There’s no question that Greenberg planned to release the Heinlein Future History. The identical back panels of Drunkard’s Walk; Invaders from the Infinite; and the third variant of Foundation and Empire, released in late 1960 and early 1961, list The Green Hills of Earth, The Man Who Sold the Moon, and Revolt in 2100, the titles of the three Shasta Future History volumes. Bizarrely, they are listed with the two Talbot Mundy novels under the heading Our New Fantasy Classic Library, which must have irked Heinlein no end. His Future was meant to be rigorously extrapolated science. Not mentioned is The Menace from Earth or the follow-up The Unpleasant Profession of Jonathan Hoag, titles that had already been out for a year. Could it have sold out that quickly? Not likely: they appeared on the last Gnome title, The Philosopher’s Corps and no second bindings or other indications of reissue have ever surfaced. In short, after achieving the publishing triumph of two Heinlein collections, Greenberg left off any mention of those on any book until it far too late, utterly negating the purpose of the back panels that had been publicizing the Gnome line for a decade. Just as bafflingly, he listed neither of these books on their own back panels, nor did the recently released and still in print Methuselah’s Children appear on them, although it returned in 1960 on the three back panels mentioned above.
We get a hint about his plans from the Pick-a-Book catalog he released in late 1960 between Drunkard’s and the forthcoming Invaders. The lead item is titled Fantasy Classic Library and lists the two Mundy novels published under that sub-imprint, a long list of titles from Bernard Hanison’s Fitzroy Edition of Jules Verne, and many Heinleins. The introduction begins:
Fantasy Classic Library has acquired the first three volumes in Heinlein’s Future History series. The last volume, The Endless Frontier, will be published this spring, followed by Green Hills of Earth, Man Who Sold the Moon, and Revolt in 2100. Methuselah’s Children was published by us and is available through Pick-a-Book while copies last. When the current supply is gone it will be withdrawn from the plan.
Heinlein never got around to working on that final book in the 1950s. He did nothing more with Gnome until he battled to get back the rights from the company in the 1960s so he could place the material elsewhere.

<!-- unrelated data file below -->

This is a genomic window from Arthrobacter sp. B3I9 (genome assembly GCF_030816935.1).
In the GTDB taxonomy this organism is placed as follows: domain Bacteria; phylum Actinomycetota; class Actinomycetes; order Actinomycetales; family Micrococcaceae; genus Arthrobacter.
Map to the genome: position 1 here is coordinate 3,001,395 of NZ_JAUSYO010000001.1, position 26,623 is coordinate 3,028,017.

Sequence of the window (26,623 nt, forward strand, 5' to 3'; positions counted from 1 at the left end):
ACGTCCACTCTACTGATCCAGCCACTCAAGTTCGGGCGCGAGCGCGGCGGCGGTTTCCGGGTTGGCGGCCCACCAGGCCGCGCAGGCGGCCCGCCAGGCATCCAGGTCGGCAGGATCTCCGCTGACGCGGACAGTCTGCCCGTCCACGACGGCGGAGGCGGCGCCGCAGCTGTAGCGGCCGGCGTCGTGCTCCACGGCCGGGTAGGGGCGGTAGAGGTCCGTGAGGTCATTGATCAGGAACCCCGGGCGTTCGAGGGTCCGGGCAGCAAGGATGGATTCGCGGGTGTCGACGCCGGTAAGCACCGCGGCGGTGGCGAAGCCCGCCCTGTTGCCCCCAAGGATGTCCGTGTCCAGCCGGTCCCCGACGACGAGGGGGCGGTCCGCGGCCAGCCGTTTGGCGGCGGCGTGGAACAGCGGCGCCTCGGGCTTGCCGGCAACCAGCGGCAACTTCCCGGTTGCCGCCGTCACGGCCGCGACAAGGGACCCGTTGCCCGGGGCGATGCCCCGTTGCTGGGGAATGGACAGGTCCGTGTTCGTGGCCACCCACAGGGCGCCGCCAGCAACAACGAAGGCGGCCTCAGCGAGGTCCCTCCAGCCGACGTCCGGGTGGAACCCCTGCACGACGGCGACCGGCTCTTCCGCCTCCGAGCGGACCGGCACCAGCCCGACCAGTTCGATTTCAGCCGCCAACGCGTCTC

Floyd C. Gale, Galaxy Science Fiction, December 1960
The trouble with Heinlein is that once he explores a situation, not much is left to be said. His prototypes are up-to-the-minute masterworks.
Unsigned, Greenwood [SC] Index-Journal, June 21, 1960
The title story takes an alien world full of startling features and makes it so convincing the reader will feel he has paid it a personal visit. The same attribute is powerfully present in the seven other stories.
Contents and original publication
• “The Year of the Jackpot” (Galaxy Science Fiction, March 1952).
• “By His Bootstraps” (Astounding Science-Fiction, October 1941).
• “Columbus Was a Dope” (Startling Stories, May 1947 as by Lyle Monroe).
• “The Menace from Earth” (The Magazine of Fantasy & Science Fiction, October 1957).
• “Sky Lift” (Imagination, November 1953.
• “Goldfish Bowl” (Astounding Science-Fiction, March 1942 as by Anson MacDonald).
• “Project Nightmare” (Amazing Stories, April-May 1953).
• “Water is for Washing” (Argosy, November 1947).
The Menace from Earth, by Robert A. Heinlein, 1959, copyright registration date 25Nov59, Library of Congress Catalog Card Number 59-15187, title #79, back panel #40, 255 pages, $3.50. 5000 copies printed. Hardback, black cloth, spine lettered in silver and gold. Jacket design uncredited (likely W. I. Van der Poel, Jr.). “First edition” on copyright page. Manufactured in the United States of America by H. Wolff. Back panel: 32 titles. Gnome Press address given as P. O. Box 161, Hicksville, N. Y.